Kimchi! Fourth attempt at making Kimchi, everytime there are differences in how to make it, subtle changes in ingredients, an preparation. The first batch was way to spicy, almost inedible. Too much chillipowder. Second batch was not sufficiently spiced, colour was off. Third batch ok, discovered the ‘pul biber’ dried pepper flakes at the local mediterranean store. So now some more changes. The recipe was adapted after the Maangchi site, which has a nice how-to video
Its easy to start, instead of salting the cabbage, I prefer soaking it in a brine solution. The process of fermenting Kimchi is complex once you start to read about it. In this blog, it is explained that a 15% brine (1:5) solution takes out excess moisture. Harold ‘On Food and
Cooking’ McGee says that the brining draws liquid out of the cabbage, and the endproduct should have a salinity of about 2.25%.>
Then the right temperature makes the right bacteria grow. To kickstart this fermentation process, giving preferred Lactic Acid Bacteria a chance to grow in favor of, well, other bacteria, the first days the batch can be stored in a not to cool, dark place. This will increase acidity, giving the Kimchi its distinct sour taste, and subsequently reduce the pH. This prevents mold and wrong bacteria from growing.
Ginger and garlic have antibacterial properties, preventing growth of the wrong type of bacteria too. So dont hold back on them! The starch, or rice flour, and sugar act as food for the good bacteria.
Quote from the Science of Kimchi site: “After the first fermentation, the flavor profile is at its peak, with a target pH level of 4.2-4.5 and an acidity level of 0.6-0.8%”
Well I do not have the equipment to sort this out, but some of the batches did turn out to have a distinct sour flavour, whereas other batches didn’t.
My own twist, is adding some of the ‘liquid’ from a container of yoghurt, since yoghurt is also made though fermentation with lactic acid bacteria, but these may be completely different lacobacilli, or might kickstart the right ones. Still wondering if that works though. And I also wonder about the raw oysters and squid that original Korean recipes add to the Kimchi. Why is that? Itn’t adding pungent fish sauce sufficient to make it smell?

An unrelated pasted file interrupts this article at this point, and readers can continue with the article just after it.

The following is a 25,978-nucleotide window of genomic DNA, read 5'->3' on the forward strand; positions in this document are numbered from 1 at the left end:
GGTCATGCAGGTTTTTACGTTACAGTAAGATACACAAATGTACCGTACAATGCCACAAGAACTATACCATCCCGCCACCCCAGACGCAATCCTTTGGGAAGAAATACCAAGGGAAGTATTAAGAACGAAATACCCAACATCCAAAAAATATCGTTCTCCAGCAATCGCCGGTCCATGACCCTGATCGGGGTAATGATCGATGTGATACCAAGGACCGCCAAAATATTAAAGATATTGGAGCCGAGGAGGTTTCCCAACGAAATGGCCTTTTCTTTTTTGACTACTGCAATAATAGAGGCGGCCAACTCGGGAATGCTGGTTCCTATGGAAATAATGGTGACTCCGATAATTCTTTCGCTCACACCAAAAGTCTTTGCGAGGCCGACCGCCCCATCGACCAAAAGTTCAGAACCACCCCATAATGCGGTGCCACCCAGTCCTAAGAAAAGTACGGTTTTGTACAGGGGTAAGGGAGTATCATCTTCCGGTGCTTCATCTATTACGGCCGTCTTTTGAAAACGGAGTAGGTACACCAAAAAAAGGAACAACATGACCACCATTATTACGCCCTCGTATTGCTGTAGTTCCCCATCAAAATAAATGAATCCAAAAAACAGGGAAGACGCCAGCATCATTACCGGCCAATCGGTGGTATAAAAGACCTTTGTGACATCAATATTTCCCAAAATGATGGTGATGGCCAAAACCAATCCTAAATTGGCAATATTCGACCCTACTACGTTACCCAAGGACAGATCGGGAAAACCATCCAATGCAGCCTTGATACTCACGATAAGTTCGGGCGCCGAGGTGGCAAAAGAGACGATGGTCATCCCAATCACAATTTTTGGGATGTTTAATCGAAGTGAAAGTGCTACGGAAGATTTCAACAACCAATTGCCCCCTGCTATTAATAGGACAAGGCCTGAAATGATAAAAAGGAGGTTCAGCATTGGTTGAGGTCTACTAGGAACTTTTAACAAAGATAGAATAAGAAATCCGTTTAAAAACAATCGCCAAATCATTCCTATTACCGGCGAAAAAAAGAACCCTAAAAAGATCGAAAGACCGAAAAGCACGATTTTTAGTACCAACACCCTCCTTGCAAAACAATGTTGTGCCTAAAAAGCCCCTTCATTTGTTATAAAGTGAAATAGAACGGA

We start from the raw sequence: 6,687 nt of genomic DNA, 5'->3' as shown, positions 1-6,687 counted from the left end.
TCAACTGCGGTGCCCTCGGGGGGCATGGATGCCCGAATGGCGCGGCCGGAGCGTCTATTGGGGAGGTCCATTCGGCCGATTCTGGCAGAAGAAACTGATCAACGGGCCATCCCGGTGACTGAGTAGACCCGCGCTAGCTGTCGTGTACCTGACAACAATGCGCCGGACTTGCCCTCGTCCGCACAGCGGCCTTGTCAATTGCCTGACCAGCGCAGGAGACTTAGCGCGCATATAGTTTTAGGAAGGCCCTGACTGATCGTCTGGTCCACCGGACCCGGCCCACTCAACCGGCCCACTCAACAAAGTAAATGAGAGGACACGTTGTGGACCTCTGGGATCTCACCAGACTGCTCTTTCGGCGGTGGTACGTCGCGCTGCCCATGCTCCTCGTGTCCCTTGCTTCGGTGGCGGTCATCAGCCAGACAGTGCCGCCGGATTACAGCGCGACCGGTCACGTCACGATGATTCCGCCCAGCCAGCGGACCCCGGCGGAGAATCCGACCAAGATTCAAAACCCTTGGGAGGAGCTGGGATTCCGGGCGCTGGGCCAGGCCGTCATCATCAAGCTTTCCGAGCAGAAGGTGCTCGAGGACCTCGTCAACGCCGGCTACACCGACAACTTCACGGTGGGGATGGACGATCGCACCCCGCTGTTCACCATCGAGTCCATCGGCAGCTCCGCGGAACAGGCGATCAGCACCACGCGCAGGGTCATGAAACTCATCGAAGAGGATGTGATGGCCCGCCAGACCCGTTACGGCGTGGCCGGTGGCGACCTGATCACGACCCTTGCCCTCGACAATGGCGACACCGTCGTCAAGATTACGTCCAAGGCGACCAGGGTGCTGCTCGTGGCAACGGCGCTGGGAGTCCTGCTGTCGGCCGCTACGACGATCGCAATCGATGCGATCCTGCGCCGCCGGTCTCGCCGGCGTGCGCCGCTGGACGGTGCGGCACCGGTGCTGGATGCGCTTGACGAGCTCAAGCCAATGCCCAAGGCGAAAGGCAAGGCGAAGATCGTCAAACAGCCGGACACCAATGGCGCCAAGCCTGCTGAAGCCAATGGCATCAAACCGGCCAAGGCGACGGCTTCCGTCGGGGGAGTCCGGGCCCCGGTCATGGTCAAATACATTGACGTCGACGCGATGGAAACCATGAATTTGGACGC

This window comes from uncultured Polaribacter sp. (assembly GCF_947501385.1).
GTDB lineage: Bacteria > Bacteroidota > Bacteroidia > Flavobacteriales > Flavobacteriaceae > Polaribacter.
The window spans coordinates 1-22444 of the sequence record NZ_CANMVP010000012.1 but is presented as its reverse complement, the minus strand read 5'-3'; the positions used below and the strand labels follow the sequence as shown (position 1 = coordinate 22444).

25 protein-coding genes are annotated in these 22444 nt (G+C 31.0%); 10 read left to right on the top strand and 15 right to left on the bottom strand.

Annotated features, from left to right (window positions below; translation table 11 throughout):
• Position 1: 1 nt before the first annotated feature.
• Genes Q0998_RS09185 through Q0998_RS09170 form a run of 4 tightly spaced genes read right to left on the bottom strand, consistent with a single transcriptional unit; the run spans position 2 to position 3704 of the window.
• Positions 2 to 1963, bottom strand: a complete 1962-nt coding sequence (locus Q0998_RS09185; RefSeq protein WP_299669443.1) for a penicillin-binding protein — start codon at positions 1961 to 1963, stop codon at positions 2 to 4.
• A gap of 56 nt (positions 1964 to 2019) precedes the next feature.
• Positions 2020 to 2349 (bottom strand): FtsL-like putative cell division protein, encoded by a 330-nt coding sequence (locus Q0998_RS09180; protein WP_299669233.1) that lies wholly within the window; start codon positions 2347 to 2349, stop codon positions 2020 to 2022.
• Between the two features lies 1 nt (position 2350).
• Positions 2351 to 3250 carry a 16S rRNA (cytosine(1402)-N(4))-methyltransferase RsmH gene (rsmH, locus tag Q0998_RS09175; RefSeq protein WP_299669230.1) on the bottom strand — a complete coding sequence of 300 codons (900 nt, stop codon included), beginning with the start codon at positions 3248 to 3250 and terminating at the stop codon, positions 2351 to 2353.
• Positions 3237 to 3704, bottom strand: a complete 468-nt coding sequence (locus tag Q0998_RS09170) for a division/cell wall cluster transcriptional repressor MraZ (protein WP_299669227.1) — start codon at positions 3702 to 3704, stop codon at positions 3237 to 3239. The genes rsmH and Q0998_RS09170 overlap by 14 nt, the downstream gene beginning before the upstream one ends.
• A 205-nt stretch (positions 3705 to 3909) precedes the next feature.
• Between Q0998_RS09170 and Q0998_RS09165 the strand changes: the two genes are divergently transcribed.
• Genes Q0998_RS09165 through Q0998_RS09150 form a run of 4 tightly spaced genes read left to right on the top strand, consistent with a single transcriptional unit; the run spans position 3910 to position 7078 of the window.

So the process is complex, but making it is fairly easy, and if you enjoy Kimchi, it is certainly worth a try!
Ingredients for about 2-3 large jars of Kimchi
One medium size napa cabbage
15% brine, 225g salt dissolved in 1.5 l water (150g in 1l, or about a 1:5 solution)
10 cloves of garlic
About the same amount of ginger
8 tbsp fish sauce
8 tbsp sweet rice flour
2 tbsp sugar
‘Juice’ from yoghurt
6 tbsp hot pepper flakes
6 spring onions
Cut cabbage lengthwise in half, and then twice again so you have 8 parts. Mix salt with some hot water to dissolve, then add rest of cold water. Mix brine with cabbage and leave for 2-4 hours.
Prepare the rice flour porridge, add 250ml of water to a saucepan with 4-8tbsp of rice flour. Gently boil for a few minutes and add sugar. Porridge should be runny, and it is quite tasty. In other batches, I did not use this porridge, and other recipes use a mashed apple instead. Leave porridge to cool down, or place saucepan in cold water to cool.
Meanwhile peel cloves of garlic, ginger and onion. Cut carrot and spring onions in bitesize pieces.
Puree onion, garlic and ginger with fish sauce. At this stage, I’ve added the almost colourless liquid, which forms on top of some yoghurts. It does not state this in any other recipe, so feel free to leave out.
Mix porridge with pureed ginger, garlic, onion, fish sauce mixture. Mix in chilli flakes to taste.
Drain brined cabbage and rinse three times in fresh water. Cut in bitesize pieces and mix with the carrot and spring onions. I did not have any radish, I can recommend adding them to the veggies as well.
Finally, mix the porridge mixture with the veggies. Easiest is to use household gloves, or plastic throwaway gloves. Massage the mixture so all veggies get evenly covered in the mixture. I did add a bit of salt and water in the final mixture, as I assumed it should at least taste a bit salty, and have sufficient liquid to cover all the veggies.
Place in a cool place for up to three days before transferring to jars and store in refrigerator. If it starts fermenting well, you should get a slight soury flavour to it. Do not keep in tightly closed jars, as Kimchi will remain to ferment and produce *smelly* gas.
I don’t know if it is a rumour, but apparently people in Korea have a separate refrigerator for storing fermented veggies like Kimchi. Once you’ve made your batch you’ll appreciate why.
I’ve started this batch and kept it at room temperature for three days, then tiny bubbles started to appear, and it was time to transfer to smaller jars, and store them in the refrigerator. Taste! Does it get a slightly acidic flavour to it? No? Try another day outside the fridge. Now at day 4, a clear liquid with bubbles emerge, definite fermentation going on.
Kimchi is yummie to eat by itself, as a side dish, or make something, e.g. Kimchi-fried rice *hmmmmm*